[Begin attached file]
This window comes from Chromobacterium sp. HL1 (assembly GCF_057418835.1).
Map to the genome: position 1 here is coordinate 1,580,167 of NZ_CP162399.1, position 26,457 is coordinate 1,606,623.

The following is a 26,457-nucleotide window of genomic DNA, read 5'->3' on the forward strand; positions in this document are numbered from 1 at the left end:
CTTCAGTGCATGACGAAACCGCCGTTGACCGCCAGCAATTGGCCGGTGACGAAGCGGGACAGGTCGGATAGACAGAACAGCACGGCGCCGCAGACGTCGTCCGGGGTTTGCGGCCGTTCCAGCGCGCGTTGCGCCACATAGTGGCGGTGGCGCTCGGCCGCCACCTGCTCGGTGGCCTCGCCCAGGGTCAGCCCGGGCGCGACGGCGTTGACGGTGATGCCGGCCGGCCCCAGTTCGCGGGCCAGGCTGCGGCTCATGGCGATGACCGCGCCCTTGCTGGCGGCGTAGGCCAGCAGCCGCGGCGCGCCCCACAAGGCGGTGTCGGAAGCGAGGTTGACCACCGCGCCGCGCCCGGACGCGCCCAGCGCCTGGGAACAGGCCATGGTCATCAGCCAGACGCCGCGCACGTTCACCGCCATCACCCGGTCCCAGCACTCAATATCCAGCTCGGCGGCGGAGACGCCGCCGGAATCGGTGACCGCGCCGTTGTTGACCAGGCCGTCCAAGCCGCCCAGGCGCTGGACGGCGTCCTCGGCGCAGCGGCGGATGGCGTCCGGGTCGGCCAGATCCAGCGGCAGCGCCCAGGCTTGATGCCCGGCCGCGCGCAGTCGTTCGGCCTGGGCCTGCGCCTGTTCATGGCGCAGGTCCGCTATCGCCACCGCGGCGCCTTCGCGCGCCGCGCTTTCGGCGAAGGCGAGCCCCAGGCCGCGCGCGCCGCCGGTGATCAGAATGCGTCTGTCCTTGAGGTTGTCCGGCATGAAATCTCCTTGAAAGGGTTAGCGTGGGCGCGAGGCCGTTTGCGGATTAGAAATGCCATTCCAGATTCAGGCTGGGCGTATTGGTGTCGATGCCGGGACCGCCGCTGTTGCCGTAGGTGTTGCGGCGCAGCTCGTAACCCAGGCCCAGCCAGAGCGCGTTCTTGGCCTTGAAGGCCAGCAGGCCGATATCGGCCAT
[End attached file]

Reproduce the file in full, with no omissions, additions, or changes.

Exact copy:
This window comes from Chromobacterium sp. HL1 (assembly GCF_057418835.1).
Map to the genome: position 1 here is coordinate 1,580,167 of NZ_CP162399.1, position 26,457 is coordinate 1,606,623.

The following is a 26,457-nucleotide window of genomic DNA, read 5'->3' on the forward strand; positions in this document are numbered from 1 at the left end:
CTTCAGTGCATGACGAAACCGCCGTTGACCGCCAGCAATTGGCCGGTGACGAAGCGGGACAGGTCGGATAGACAGAACAGCACGGCGCCGCAGACGTCGTCCGGGGTTTGCGGCCGTTCCAGCGCGCGTTGCGCCACATAGTGGCGGTGGCGCTCGGCCGCCACCTGCTCGGTGGCCTCGCCCAGGGTCAGCCCGGGCGCGACGGCGTTGACGGTGATGCCGGCCGGCCCCAGTTCGCGGGCCAGGCTGCGGCTCATGGCGATGACCGCGCCCTTGCTGGCGGCGTAGGCCAGCAGCCGCGGCGCGCCCCACAAGGCGGTGTCGGAAGCGAGGTTGACCACCGCGCCGCGCCCGGACGCGCCCAGCGCCTGGGAACAGGCCATGGTCATCAGCCAGACGCCGCGCACGTTCACCGCCATCACCCGGTCCCAGCACTCAATATCCAGCTCGGCGGCGGAGACGCCGCCGGAATCGGTGACCGCGCCGTTGTTGACCAGGCCGTCCAAGCCGCCCAGGCGCTGGACGGCGTCCTCGGCGCAGCGGCGGATGGCGTCCGGGTCGGCCAGATCCAGCGGCAGCGCCCAGGCTTGATGCCCGGCCGCGCGCAGTCGTTCGGCCTGGGCCTGCGCCTGTTCATGGCGCAGGTCCGCTATCGCCACCGCGGCGCCTTCGCGCGCCGCGCTTTCGGCGAAGGCGAGCCCCAGGCCGCGCGCGCCGCCGGTGATCAGAATGCGTCTGTCCTTGAGGTTGTCCGGCATGAAATCTCCTTGAAAGGGTTAGCGTGGGCGCGAGGCCGTTTGCGGATTAGAAATGCCATTCCAGATTCAGGCTGGGCGTATTGGTGTCGATGCCGGGACCGCCGCTGTTGCCGTAGGTGTTGCGGCGCAGCTCGTAACCCAGGCCCAGCCAGAGCGCGTTCTTGGCCTTGAAGGCCAGCAGGCCGATATCGGCCAT